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SHOULD YOU BREAK NICHE FOR FUTURE VO RELATIONSHIPS?
by J.E. Burton
Often the next VO gig comes
... from left field. You'll be marketing for your out-of-niche market because- face it. You're a niche artist. Maybe you're not one. Maybe you are.
First of all, if you know your niche- congratulations! That's a big upside for you. You spend more time on targeting your market, less on brand development.Now you... didn't set out to be niche, did you? If not, it's because the clients that sign your checks decided it for you. Should you break out of it? That's a question for a future blog.
So months go by between your specialty gigs when another pops up. You're expanding your sphere of industry... your versatility- to clients. When weeks go by without a call, a twinge of fear takes you- that your specialty might be dying out, like those prized begonias in your backyard.
Maybe you're wondering, should I diversify? Possibly. But can you do it smartly?What's gonna make You stand out in a sea of VO artist soundalikes?All internal concerns aside... that gig... is it a be-all end-all?You know that no gig lasts forever.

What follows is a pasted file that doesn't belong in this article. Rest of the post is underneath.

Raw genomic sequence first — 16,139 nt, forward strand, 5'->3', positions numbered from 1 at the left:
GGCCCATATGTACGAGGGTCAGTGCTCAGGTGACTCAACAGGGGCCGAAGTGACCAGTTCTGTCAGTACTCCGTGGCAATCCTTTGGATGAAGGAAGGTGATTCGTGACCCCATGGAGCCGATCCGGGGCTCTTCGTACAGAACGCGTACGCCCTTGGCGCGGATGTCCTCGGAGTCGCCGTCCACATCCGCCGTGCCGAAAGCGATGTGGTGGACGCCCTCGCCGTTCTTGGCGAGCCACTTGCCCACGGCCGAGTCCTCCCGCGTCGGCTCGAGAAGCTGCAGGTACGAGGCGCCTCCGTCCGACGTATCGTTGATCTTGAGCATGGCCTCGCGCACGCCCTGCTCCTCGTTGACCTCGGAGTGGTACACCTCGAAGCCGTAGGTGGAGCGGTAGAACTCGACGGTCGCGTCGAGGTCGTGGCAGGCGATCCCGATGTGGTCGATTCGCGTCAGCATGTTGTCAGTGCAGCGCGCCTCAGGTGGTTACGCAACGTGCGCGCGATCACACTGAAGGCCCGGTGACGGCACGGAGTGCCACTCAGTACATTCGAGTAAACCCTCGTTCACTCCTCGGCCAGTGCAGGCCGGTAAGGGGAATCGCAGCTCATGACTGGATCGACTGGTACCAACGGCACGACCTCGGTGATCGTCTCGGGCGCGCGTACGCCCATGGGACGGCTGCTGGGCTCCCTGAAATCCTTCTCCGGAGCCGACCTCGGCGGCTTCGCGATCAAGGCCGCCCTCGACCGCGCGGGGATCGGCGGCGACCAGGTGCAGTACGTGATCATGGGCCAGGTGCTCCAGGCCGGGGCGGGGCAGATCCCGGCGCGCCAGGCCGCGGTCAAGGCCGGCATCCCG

The gig arrives, you take direction, do the job, wrap everything up, thank the production staff, look for another job.
It's a chance to express gratitude that someone thought to find and hire me for what they need.A chance to start anew, to tear yourself away from the illusion of jaded success in VO.
Because established pros, like hero Frank Welker, stay humble and busy amid decades of success with renewed, tireless vigor. Mainstays like Welker have the right to experience jaded feelings of success.
Should You stick with the niche you were given? That's a call you have to make.
Ah, to press on for the next gig...
Thoughts? Experiences? Share them below!
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